Something I am sort of experimenting with is whether setting the troughs up on blocks (also made of hypertufa) affects hardiness of the plants within... I'm wondering if that is pushing the limits, or not.
« Last Edit: July 02, 2009, 06:53:13 AM by Lori Skulski »
Lori
Calgary, Alberta, Canada - Zone 3
-30 C to +30 C (rarely!); elevation ~1130m; annual precipitation ~40 cm

cohan

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Re: Troughs
« Reply #32 on: July 02, 2009, 07:23:20 AM »
Cohan, all of our troughs have the same wall thickness, so I can't really comment on that.  However, I do think there is a minimum trough/soil volume or mass that is probably important to minimize temperature fluctuations and the effect it has on the plants' root systems.   (Of course, there will still be those temperature fluctuations, but somehow plants can take it.)  I suspect a smallish pot, thin-walled (I presume, and so not adding much mass), especially if partially filled with something other than soil (styrofoam) might be crossing the limit.  (Very tough plants sometimes survive here in smallish pots, unprotected, over the winter... not a sure bet, though.)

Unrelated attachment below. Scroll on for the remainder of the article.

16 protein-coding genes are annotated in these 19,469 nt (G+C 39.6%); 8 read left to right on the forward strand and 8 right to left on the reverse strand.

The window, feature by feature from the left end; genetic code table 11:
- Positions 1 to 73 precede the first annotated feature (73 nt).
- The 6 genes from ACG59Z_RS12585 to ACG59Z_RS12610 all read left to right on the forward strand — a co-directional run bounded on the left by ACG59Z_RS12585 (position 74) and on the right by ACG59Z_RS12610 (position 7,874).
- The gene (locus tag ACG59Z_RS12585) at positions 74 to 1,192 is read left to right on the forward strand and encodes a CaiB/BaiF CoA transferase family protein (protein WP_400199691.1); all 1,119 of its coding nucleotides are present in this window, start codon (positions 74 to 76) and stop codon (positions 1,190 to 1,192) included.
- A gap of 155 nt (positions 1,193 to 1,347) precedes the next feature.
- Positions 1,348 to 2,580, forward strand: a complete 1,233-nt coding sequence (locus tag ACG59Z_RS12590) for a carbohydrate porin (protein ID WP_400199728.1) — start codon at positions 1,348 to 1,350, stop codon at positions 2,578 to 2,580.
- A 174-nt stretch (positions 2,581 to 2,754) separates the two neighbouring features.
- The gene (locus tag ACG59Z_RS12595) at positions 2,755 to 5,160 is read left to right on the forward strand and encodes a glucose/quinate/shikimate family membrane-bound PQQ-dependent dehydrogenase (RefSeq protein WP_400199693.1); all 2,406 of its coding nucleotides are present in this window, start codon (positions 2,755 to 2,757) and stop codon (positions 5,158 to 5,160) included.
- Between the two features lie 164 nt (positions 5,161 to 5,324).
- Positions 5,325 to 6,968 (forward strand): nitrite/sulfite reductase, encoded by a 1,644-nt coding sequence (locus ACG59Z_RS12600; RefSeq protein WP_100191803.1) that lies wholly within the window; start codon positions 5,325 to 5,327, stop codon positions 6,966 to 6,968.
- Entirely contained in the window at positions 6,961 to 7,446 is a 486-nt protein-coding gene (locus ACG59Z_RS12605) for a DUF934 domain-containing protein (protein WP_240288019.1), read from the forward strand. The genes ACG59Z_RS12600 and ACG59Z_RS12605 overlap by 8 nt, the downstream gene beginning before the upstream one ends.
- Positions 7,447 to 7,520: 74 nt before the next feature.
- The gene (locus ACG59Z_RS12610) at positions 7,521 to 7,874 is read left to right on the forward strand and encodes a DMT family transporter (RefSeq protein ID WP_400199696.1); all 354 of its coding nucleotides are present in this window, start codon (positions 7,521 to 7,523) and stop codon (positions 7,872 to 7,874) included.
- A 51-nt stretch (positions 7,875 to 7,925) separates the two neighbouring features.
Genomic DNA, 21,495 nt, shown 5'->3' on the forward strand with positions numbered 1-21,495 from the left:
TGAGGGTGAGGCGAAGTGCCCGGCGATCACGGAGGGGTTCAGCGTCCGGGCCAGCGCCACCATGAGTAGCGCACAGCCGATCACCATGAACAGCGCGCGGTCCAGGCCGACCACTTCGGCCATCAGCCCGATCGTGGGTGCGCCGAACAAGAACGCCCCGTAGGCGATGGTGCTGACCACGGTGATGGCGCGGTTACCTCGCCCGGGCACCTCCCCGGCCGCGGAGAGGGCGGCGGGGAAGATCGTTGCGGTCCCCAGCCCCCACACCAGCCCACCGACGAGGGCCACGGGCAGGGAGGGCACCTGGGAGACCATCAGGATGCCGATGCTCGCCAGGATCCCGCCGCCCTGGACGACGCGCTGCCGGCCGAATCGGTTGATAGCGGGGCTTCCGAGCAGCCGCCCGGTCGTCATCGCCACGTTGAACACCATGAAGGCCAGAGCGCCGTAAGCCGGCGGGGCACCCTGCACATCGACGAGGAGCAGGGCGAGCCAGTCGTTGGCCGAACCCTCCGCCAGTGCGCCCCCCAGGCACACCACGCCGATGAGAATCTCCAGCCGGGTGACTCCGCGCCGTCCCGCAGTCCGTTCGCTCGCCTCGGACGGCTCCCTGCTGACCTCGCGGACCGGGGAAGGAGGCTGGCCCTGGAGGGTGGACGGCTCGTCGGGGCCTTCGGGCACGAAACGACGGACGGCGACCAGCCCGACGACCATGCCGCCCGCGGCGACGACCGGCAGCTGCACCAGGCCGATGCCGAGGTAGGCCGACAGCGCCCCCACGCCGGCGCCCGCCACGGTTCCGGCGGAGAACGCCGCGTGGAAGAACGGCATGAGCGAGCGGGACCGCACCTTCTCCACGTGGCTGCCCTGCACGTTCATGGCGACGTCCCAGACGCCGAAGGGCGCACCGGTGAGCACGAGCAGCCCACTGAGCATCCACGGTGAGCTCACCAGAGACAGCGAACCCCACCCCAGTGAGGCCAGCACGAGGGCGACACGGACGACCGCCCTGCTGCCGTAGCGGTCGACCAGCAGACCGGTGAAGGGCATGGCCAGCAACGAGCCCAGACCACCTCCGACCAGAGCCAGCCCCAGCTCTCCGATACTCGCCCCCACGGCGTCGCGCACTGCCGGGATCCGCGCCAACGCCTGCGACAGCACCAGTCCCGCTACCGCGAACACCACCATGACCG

My husband made all of our troughs, starting from an example/pattern that he knew worked (from another local trough-grower).  The last trough-building spree was in 2006 (resulting in 16 troughs total), and he used the same rough pattern again.  
The dimensions are:
Square troughs: 22 cm high, 45 cm square (outside dimension), 5 cm thick walls
Rectangular troughs: 22 cm high, 38 cm x 76 cm (outside dimension), 5 cm thick walls